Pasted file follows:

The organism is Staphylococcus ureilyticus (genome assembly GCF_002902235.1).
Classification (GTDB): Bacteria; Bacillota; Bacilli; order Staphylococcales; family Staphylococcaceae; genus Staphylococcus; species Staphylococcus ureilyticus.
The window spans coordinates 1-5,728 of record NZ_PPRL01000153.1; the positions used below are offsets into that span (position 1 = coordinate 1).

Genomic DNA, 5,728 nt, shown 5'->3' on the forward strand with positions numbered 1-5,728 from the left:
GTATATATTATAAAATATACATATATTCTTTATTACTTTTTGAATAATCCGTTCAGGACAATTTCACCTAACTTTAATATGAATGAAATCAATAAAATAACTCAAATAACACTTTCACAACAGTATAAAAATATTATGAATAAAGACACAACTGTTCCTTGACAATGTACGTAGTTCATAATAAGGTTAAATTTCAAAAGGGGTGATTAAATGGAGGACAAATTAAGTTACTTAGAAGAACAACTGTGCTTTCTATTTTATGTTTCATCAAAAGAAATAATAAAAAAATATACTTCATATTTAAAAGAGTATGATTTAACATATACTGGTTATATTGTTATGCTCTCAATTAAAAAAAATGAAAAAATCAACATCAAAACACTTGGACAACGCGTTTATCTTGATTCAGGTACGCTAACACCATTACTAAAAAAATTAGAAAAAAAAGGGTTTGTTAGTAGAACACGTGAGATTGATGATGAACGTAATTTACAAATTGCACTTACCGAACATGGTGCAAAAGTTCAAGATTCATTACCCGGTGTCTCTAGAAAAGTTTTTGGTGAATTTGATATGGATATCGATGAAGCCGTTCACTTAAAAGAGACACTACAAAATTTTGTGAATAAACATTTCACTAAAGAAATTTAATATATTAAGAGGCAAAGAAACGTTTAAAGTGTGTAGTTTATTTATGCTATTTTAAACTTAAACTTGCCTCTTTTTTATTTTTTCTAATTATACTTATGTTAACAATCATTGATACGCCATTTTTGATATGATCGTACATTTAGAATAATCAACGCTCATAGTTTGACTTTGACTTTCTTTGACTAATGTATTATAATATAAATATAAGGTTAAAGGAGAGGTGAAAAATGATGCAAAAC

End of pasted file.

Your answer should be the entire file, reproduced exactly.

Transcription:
The organism is Staphylococcus ureilyticus (genome assembly GCF_002902235.1).
Classification (GTDB): Bacteria; Bacillota; Bacilli; order Staphylococcales; family Staphylococcaceae; genus Staphylococcus; species Staphylococcus ureilyticus.
The window spans coordinates 1-5,728 of record NZ_PPRL01000153.1; the positions used below are offsets into that span (position 1 = coordinate 1).

Genomic DNA, 5,728 nt, shown 5'->3' on the forward strand with positions numbered 1-5,728 from the left:
GTATATATTATAAAATATACATATATTCTTTATTACTTTTTGAATAATCCGTTCAGGACAATTTCACCTAACTTTAATATGAATGAAATCAATAAAATAACTCAAATAACACTTTCACAACAGTATAAAAATATTATGAATAAAGACACAACTGTTCCTTGACAATGTACGTAGTTCATAATAAGGTTAAATTTCAAAAGGGGTGATTAAATGGAGGACAAATTAAGTTACTTAGAAGAACAACTGTGCTTTCTATTTTATGTTTCATCAAAAGAAATAATAAAAAAATATACTTCATATTTAAAAGAGTATGATTTAACATATACTGGTTATATTGTTATGCTCTCAATTAAAAAAAATGAAAAAATCAACATCAAAACACTTGGACAACGCGTTTATCTTGATTCAGGTACGCTAACACCATTACTAAAAAAATTAGAAAAAAAAGGGTTTGTTAGTAGAACACGTGAGATTGATGATGAACGTAATTTACAAATTGCACTTACCGAACATGGTGCAAAAGTTCAAGATTCATTACCCGGTGTCTCTAGAAAAGTTTTTGGTGAATTTGATATGGATATCGATGAAGCCGTTCACTTAAAAGAGACACTACAAAATTTTGTGAATAAACATTTCACTAAAGAAATTTAATATATTAAGAGGCAAAGAAACGTTTAAAGTGTGTAGTTTATTTATGCTATTTTAAACTTAAACTTGCCTCTTTTTTATTTTTTCTAATTATACTTATGTTAACAATCATTGATACGCCATTTTTGATATGATCGTACATTTAGAATAATCAACGCTCATAGTTTGACTTTGACTTTCTTTGACTAATGTATTATAATATAAATATAAGGTTAAAGGAGAGGTGAAAAATGATGCAAAAC